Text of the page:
We’re All Guinea Pigs: The Hidden Experiments of Corporate Websites

What Makes You Click

VPRO (2016)

Film Review

This is a documentary about the vast amount of A/B design testing* that websites subject us to without our knowledge.

The psychological science behind “conversion optimization” (ie increasing the money we spend online) is becoming increasingly advanced. As “online persuaders” explain to filmmakers, most of us are totally unaware of specific design features that lead us to stay longer and spend more money on specific websites.

For example, most of us find pop-ads extremely irritating. Nevertheless studies show they consistently increase on-line sales by 10-15%.

Facebook constantly reconfigures the design of their newsfeed to increase dopamine surges (dopamine is the main neurotransmitter associated with stimulant addiction) in the brains of their users. Theoretically the pleasurable feelings this produces helps keep visitors on their site longer.  In fact, one psychologist compares the effect Facebook and Twitter invoke to the feeling gambling addicts describe of “being in the zone .”

The film, produced before the Facebook/Cambridge Analytica** scandal erupted in early 2018, also discusses the on-line behavioral research the Obama campaign used in 2012 to influence voter behavior.

Several researchers seriously question the ethics of using hidden techniques to persuade Internet users to act against their own best interests. Some have joined together in the Time Well Spent movement to press for stronger government regulation. They worry that wide uptake of artificial intelligence technology could make it virtually impossible to audit persuasion strategems that operate below the level of human consciousness.


*A/B testing relies on randomized experiments with two variants, A and B. It serves to test a subject’s response to variant A against variant B to determine which of the two variants is more effective.

**In early 2018, we learned that Cambridge Analytica harvested the personal data from millions of Facebook profiles without users’ consent and used it to target them for 2016 election advertising.

Plugged In: The True Toxicity of Social Media

Plugged In: The True Toxicity of Social Media

Directed by Richard Grannon (2018)

Film Review

This documentary examines the apparent link between widespread social media addiction and the spike in suicide rates among teens under 17. Depression has increased 70% over the last decade, with suicide rates increasing by 50% in girls and 30% in boys. In the same period, hospital admissions for eating disorders have doubled. This appears to relate to pervasive social media emphasis on personal appearance and staying thin.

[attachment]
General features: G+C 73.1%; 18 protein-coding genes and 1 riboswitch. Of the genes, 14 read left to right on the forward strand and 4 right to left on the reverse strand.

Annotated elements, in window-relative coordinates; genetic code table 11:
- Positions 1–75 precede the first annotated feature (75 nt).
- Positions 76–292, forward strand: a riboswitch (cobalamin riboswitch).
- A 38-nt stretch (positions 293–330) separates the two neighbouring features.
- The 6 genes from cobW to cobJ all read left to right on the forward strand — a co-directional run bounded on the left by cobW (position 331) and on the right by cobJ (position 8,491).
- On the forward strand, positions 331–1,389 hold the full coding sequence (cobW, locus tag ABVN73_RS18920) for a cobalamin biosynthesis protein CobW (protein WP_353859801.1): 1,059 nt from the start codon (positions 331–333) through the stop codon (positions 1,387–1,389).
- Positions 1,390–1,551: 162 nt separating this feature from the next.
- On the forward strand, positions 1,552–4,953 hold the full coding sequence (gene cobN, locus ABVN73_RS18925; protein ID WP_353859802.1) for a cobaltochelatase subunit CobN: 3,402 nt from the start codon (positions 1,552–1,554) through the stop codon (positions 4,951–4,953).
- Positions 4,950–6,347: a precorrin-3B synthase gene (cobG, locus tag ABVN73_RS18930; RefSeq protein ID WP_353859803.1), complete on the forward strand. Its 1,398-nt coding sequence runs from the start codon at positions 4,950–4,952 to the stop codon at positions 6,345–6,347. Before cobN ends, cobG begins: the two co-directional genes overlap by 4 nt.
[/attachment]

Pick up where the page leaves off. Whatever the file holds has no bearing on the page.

The filmmakers interview pediatricians, psychologists, social media activists and teen victims of cyberbullying. They also examine whistleblower claims about Facebook deliberately designing platforms to produce the same dopamine* triggers that mediate addiction. The obvious goal is to create compulsive desire to spend more and more on Facebook, as well as Instagram and WhatsApp (both owned by Facebook). The more time you spend on Facebook, the more ads you see and the more profit you generate

Adults who regularly interact with teens will only be too aware of their constantly pinging smartphones. In many cases, they seem incapable of giving real life interactions their full attention. Psychologists worry we are setting up a whole generation to transition to adulthood with defective social skills.

The film also explores the tendency of these platforms to reinforce personal narcissism and of all social media platforms to reinforce confrontation, aggression and hate speech.

I was surprised to learn that as of 2018, 60% of all social media posts were selfies. The teens interviewed reveal their selfie posts are rewarded with more likes than any other posts. At the same time, they report problems with chronically low self-esteem for failing to measure up to their friend’s posts.

While not mentioned in the film, I have had concerns for several years now that social media addiction may actually be a gateway drug – setting young people up for other dopamine-related addictions (amphetamines, cocaine, heroine, and nicotine). The deadly opiate addiction currently plaguing the US and other developed countries may be no coincidence.

At number of addiction specialists seem to agree with me:

Drug Addiction Relating Topics Social Media

Social Media The Gateway Drug

Social Media Addiction

 


*Dopamine is neurotransmitter that stimulates brain pleasure centers. Rats wired up to self-administer dopamine to their brain pleasure centers will keep pressing the lever until they drop dead from starvation and dehydration.